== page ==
U.S. Marine Capt. Jonathon Rowles of Beaufort is to appear today before a congressional committee investigating allegations JPMorgan Chase repeatedly violated a federal law designed to protect active-duty military personnel from financial stress.
Rowles has filed suit in federal court against a subsidiary of the nation's second-largest bank, alleging it violated the law during his recent deployment by threatening to foreclose on his home, requiring him to verify his active-duty status every 90 days for more than two years and aggressively seeking to collect more than he owed on a 2004 mortgage for a home in Colorado.
The Servicemembers Civil Relief Act allows active-duty troops to receive mortgage-rate reductions and protects them from foreclosure. Rowles' lawyers, who include Bill Harvey of the Beaufort law firm Harvey & Battey, seek class-action status for the case and are urging Congress to strengthen the law.
Rowles, a fighter-jet pilot stationed at Marine Corps Air Station Beaufort, and his wife, Julia, are scheduled to testify before the House Committee on Veterans' Affairs, Harvey said.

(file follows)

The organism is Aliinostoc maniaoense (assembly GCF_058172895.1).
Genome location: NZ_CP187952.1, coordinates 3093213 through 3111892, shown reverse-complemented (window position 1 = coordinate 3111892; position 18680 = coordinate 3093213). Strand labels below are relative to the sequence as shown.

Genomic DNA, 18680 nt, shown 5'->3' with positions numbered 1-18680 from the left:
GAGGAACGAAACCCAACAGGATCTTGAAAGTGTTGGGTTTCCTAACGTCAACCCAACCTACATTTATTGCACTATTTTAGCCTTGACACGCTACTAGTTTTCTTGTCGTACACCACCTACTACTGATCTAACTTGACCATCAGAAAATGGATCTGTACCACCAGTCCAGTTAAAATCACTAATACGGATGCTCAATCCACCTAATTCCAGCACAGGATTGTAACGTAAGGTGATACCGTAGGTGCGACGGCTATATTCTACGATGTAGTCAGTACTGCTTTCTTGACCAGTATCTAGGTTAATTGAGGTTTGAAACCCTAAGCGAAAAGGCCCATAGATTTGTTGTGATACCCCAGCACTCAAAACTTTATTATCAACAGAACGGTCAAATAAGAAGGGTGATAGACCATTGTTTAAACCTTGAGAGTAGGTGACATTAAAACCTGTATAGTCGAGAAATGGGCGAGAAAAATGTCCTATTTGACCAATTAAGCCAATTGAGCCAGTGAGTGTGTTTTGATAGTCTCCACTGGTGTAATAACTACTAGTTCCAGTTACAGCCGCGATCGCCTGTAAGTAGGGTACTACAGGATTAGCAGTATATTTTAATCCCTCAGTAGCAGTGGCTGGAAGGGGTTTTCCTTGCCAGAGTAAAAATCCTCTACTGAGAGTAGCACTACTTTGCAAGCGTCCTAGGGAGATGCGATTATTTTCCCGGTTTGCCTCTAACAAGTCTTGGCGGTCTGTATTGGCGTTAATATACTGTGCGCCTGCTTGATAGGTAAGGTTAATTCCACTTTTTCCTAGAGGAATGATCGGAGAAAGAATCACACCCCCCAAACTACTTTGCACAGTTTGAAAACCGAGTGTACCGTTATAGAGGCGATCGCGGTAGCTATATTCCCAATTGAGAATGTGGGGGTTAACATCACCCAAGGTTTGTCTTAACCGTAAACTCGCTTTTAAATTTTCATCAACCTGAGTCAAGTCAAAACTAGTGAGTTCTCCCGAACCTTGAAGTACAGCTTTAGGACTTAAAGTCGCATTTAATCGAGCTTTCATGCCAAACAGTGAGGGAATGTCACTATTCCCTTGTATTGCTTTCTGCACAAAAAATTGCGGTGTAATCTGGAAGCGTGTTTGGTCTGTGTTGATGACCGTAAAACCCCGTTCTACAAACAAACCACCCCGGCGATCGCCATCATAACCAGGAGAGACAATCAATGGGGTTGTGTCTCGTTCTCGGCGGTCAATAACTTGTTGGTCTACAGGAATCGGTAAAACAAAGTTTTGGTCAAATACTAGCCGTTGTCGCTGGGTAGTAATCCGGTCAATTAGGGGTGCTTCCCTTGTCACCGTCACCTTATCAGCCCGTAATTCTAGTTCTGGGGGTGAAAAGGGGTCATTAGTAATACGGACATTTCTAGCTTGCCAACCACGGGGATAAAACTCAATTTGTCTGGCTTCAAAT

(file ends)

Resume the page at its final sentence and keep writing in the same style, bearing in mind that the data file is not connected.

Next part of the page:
In written testimony to the committee, Rowles' lawyers say their research has revealed "systematic violations" of the law that "directly defeat" its purpose.
The lawyers urge Congress to:
The House committee will investigate the bank's actions, said its chairman, U.S. Rep. Jeff Miller, R-Fla.
"The Servicemembers Civil Relief Act has been in place for decades, and I cannot believe that one of the nation's largest financial institutions appears to be disregarding the protections offered by that law," Miller said in a Jan. 21 announcement of the hearing. "I understand that a class action is imminent, and if the allegations are true, this amounts to widespread abuse of our nation's heroes and their families. I hope the court will hold Chase Bank accountable to the fullest extent of the law."
The Rowles lawsuit has been amended to add two more service members. The amendments allege the bank illegally foreclosed on a home owned by an Army Reserve intelligence officer and violated the law in regard to a 2007 loan for a pickup truck owned by a Marine lance corporal.
Chase officials have admitted they improperly foreclosed on the homes of 14 military families and might have overcharged 4,000. They have apologized for their mistakes and say they are fixing them.
The bank also recently drew scrutiny for deciding to end a voluntary program that allowed service members to defer student-loan payments while on active duty. The bank reinstated the program after reporters asked about the decision, according to NBC News.